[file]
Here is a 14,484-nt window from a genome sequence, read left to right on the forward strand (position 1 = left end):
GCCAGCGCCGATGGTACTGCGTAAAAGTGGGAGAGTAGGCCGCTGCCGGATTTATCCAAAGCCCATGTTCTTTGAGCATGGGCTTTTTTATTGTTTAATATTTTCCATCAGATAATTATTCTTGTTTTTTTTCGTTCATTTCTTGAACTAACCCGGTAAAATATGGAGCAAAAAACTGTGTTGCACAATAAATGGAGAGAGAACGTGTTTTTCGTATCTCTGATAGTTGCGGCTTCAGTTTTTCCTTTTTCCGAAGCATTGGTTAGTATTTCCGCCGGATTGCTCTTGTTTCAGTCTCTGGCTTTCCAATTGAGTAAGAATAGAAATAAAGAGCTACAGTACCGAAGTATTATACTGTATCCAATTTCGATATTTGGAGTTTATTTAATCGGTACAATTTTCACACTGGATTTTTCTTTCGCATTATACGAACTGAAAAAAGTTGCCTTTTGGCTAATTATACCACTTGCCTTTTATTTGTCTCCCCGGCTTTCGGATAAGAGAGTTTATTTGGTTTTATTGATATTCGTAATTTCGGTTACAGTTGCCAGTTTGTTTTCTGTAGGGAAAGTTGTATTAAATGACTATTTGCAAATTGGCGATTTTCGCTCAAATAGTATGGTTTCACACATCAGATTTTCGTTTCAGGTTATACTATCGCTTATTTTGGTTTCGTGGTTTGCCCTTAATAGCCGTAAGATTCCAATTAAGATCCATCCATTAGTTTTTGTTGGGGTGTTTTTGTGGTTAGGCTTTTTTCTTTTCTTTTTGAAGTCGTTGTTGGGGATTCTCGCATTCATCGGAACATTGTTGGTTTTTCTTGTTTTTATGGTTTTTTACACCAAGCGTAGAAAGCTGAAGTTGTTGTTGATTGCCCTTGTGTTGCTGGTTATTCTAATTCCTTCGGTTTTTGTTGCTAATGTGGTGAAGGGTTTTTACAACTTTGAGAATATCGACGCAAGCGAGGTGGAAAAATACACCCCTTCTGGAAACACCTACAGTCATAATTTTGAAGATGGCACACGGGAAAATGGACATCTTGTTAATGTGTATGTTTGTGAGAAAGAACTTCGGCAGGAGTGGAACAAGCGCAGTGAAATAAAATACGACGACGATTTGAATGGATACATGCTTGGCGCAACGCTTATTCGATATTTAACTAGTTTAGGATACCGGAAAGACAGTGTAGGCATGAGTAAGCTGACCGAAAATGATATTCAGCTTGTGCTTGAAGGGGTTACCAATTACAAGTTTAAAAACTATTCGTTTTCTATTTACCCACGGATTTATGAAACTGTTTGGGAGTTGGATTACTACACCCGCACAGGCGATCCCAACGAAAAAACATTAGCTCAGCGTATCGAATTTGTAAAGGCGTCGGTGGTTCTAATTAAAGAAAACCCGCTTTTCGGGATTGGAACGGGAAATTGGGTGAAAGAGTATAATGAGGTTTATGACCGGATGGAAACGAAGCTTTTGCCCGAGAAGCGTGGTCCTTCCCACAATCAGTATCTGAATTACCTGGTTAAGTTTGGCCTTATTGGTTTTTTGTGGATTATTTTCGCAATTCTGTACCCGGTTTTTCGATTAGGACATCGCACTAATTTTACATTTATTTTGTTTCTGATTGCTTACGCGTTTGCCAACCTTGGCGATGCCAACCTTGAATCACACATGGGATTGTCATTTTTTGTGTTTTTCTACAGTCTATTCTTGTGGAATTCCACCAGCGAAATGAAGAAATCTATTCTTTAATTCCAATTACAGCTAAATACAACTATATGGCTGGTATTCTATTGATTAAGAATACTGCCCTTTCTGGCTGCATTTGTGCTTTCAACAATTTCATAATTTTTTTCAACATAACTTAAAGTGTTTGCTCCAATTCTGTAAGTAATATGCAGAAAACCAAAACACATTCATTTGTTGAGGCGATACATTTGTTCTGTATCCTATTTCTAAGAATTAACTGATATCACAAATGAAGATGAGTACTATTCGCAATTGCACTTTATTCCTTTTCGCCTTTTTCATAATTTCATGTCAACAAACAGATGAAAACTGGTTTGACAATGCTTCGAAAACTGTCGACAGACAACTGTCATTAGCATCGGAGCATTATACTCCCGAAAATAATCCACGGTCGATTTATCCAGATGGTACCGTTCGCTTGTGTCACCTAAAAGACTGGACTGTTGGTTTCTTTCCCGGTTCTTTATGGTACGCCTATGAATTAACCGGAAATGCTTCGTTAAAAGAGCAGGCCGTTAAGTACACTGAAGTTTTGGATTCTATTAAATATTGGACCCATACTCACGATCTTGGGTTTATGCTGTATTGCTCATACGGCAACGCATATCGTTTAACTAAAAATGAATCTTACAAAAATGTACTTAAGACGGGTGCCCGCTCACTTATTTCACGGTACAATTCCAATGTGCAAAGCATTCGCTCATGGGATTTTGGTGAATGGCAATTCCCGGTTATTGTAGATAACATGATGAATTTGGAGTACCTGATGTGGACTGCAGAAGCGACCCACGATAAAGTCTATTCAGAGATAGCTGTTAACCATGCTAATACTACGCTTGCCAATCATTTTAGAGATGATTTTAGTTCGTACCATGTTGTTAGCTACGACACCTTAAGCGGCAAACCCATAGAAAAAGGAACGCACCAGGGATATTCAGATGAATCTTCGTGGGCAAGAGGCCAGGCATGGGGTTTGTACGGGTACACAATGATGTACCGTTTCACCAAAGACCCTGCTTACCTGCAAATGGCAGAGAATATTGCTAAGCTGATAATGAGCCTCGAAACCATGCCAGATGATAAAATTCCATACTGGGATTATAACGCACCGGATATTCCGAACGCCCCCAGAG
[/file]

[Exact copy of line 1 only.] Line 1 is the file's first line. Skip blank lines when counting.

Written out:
Here is a 14,484-nt window from a genome sequence, read left to right on the forward strand (position 1 = left end):